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Stanford coach David Shaw disagrees with UCLA QB Josh Rosen

09 August 2017

UCLA quarterback Josh Rosen.

The UCLA quarterback, a junior economics major, opined on the difficulty of studying for classes and the sport at the same time.

"Look, football and school don't go together", he said. Because if his future interviews are anything like the one he recently did with Bleacher Report, he's going to have a bit of a reputation, even if the things he's saying have a lot of truth to them. He explained that "t$3 rying to do both is like trying to do two full-time jobs". (New offensive coordinator) Jedd (Fisch) is fantastic-a really smart guy who sees the game. There's no other way. Then there's the other side that says raise the SAT eligibility requirements. Okay, raise the SAT requirement at Alabama and see what kind of team they have. "Human beings don't belong in school with our schedules", Rosen said.

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To Rosen, the problem lies with the school, not the student-athlete's ability to play football or retain knowledge from class.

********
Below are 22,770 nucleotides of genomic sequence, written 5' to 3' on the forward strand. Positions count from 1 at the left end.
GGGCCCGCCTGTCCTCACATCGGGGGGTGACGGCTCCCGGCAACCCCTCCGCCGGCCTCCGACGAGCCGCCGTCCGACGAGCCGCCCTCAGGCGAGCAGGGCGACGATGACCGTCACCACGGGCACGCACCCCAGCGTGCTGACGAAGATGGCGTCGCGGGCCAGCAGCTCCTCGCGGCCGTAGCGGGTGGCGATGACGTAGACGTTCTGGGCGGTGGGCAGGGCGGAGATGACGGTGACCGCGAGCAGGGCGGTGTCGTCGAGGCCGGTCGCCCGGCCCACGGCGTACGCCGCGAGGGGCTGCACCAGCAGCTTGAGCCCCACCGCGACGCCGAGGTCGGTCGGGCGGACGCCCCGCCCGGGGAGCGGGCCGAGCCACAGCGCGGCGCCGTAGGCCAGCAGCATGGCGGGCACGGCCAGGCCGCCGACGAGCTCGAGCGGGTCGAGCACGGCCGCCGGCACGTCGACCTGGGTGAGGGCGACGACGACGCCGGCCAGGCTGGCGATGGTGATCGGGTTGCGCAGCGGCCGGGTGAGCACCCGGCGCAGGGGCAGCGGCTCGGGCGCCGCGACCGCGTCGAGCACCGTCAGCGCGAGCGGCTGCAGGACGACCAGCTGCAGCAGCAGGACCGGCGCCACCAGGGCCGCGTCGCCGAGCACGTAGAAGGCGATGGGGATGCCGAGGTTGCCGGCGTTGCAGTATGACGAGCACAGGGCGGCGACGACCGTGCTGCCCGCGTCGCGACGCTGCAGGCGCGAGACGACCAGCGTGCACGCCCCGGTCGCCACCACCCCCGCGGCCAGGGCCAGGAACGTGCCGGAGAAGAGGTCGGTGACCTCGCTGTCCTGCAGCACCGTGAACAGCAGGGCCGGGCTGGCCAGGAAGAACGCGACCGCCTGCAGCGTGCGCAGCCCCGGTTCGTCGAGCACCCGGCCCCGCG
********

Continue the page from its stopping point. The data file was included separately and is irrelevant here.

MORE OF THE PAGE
There are many ways to get top athletes on campus, and most universities are willing to exercise them if it means securing a top recruit-not to mention that the standards for some schools are simply lower than others.

UCLA quarterback Josh Rosen's criticism of the academic and athletic workload college athletes face became a national talking point Tuesday, reaching all the way to Oregon's locker room in Eugene. "They just don't", Rosen said. "It's cool because we're learning more applicable stuff in my major - not just the prerequisite stuff that's created to filter out people".

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Rosen, who is projected to be one of the best quarterback's available in next year's NFL Draft, added that some players choose to go into the NFL Draft early because it's either stay and fail out of class or take your chances making it in the NFL.

As usual, football won. When I'm finished with football, I want a seamless transition to life and work and what I've dreamed about doing all my life. But faced with the same demands and without Rosen's resources, many other players are forced to aim lower and focus exclusively on survival-or, as Rosen points out, graduate a year early with a degree that may be more attainable but less likely to lead to career success.

"If you want to play big-time college football and you want to get a big-time education then it's on the individual to get it done". Seems fitting for a guy that wants to "own the world". Coming off a shoulder injury that he spent the better part of previous year rehabbing, the junior out of Manhattan Beach, Calif. spoke at length about the grueling world of Division I football and college athletics.

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Stanford coach David Shaw disagrees with UCLA QB Josh Rosen